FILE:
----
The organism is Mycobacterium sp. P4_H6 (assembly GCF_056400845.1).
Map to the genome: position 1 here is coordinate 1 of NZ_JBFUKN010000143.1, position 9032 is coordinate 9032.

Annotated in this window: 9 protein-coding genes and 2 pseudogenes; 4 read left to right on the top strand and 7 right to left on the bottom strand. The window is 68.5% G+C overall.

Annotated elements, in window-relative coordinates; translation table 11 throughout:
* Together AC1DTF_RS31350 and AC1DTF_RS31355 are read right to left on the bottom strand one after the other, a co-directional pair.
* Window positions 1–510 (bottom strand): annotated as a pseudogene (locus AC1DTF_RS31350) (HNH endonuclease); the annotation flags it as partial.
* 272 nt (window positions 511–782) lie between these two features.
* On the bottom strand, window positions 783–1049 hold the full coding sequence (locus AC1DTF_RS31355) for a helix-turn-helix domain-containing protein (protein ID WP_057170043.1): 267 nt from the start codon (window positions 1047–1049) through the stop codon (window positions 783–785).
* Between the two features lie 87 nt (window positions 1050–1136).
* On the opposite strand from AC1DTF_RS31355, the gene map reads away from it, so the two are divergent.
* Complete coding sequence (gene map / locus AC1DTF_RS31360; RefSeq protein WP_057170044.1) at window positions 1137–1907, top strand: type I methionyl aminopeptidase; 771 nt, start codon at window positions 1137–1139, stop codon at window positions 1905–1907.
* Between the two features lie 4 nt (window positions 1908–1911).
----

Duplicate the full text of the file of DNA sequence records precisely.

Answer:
The organism is Mycobacterium sp. P4_H6 (assembly GCF_056400845.1).
Map to the genome: position 1 here is coordinate 1 of NZ_JBFUKN010000143.1, position 9032 is coordinate 9032.

Annotated in this window: 9 protein-coding genes and 2 pseudogenes; 4 read left to right on the top strand and 7 right to left on the bottom strand. The window is 68.5% G+C overall.

Annotated elements, in window-relative coordinates; translation table 11 throughout:
* Together AC1DTF_RS31350 and AC1DTF_RS31355 are read right to left on the bottom strand one after the other, a co-directional pair.
* Window positions 1–510 (bottom strand): annotated as a pseudogene (locus AC1DTF_RS31350) (HNH endonuclease); the annotation flags it as partial.
* 272 nt (window positions 511–782) lie between these two features.
* On the bottom strand, window positions 783–1049 hold the full coding sequence (locus AC1DTF_RS31355) for a helix-turn-helix domain-containing protein (protein ID WP_057170043.1): 267 nt from the start codon (window positions 1047–1049) through the stop codon (window positions 783–785).
* Between the two features lie 87 nt (window positions 1050–1136).
* On the opposite strand from AC1DTF_RS31355, the gene map reads away from it, so the two are divergent.
* Complete coding sequence (gene map / locus AC1DTF_RS31360; RefSeq protein WP_057170044.1) at window positions 1137–1907, top strand: type I methionyl aminopeptidase; 771 nt, start codon at window positions 1137–1139, stop codon at window positions 1905–1907.
* Between the two features lie 4 nt (window positions 1908–1911).